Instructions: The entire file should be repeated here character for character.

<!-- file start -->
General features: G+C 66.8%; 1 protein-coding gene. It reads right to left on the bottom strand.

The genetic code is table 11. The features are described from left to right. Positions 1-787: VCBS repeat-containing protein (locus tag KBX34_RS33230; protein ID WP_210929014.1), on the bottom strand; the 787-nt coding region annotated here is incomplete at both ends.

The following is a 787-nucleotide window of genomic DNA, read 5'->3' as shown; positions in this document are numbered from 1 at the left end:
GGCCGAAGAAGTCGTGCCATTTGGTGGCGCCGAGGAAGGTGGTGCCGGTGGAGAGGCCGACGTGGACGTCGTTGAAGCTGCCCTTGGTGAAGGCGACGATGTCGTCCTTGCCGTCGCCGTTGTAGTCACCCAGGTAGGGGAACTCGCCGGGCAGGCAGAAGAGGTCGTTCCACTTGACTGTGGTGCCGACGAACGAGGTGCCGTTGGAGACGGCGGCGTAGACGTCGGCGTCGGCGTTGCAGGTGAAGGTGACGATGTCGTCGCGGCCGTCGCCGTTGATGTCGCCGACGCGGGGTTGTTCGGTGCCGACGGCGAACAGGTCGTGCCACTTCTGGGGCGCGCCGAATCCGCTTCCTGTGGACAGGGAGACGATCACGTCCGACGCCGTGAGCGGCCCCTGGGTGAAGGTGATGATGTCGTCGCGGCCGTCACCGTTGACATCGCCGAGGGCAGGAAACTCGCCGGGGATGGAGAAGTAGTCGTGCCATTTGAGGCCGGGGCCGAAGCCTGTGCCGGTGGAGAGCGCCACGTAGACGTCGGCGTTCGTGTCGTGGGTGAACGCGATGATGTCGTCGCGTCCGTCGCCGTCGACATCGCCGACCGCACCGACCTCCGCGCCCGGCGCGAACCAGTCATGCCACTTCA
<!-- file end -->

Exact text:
General features: G+C 66.8%; 1 protein-coding gene. It reads right to left on the bottom strand.

The genetic code is table 11. The features are described from left to right. Positions 1-787: VCBS repeat-containing protein (locus tag KBX34_RS33230; protein ID WP_210929014.1), on the bottom strand; the 787-nt coding region annotated here is incomplete at both ends.

The following is a 787-nucleotide window of genomic DNA, read 5'->3' as shown; positions in this document are numbered from 1 at the left end:
GGCCGAAGAAGTCGTGCCATTTGGTGGCGCCGAGGAAGGTGGTGCCGGTGGAGAGGCCGACGTGGACGTCGTTGAAGCTGCCCTTGGTGAAGGCGACGATGTCGTCCTTGCCGTCGCCGTTGTAGTCACCCAGGTAGGGGAACTCGCCGGGCAGGCAGAAGAGGTCGTTCCACTTGACTGTGGTGCCGACGAACGAGGTGCCGTTGGAGACGGCGGCGTAGACGTCGGCGTCGGCGTTGCAGGTGAAGGTGACGATGTCGTCGCGGCCGTCGCCGTTGATGTCGCCGACGCGGGGTTGTTCGGTGCCGACGGCGAACAGGTCGTGCCACTTCTGGGGCGCGCCGAATCCGCTTCCTGTGGACAGGGAGACGATCACGTCCGACGCCGTGAGCGGCCCCTGGGTGAAGGTGATGATGTCGTCGCGGCCGTCACCGTTGACATCGCCGAGGGCAGGAAACTCGCCGGGGATGGAGAAGTAGTCGTGCCATTTGAGGCCGGGGCCGAAGCCTGTGCCGGTGGAGAGCGCCACGTAGACGTCGGCGTTCGTGTCGTGGGTGAACGCGATGATGTCGTCGCGTCCGTCGCCGTCGACATCGCCGACCGCACCGACCTCCGCGCCCGGCGCGAACCAGTCATGCCACTTCA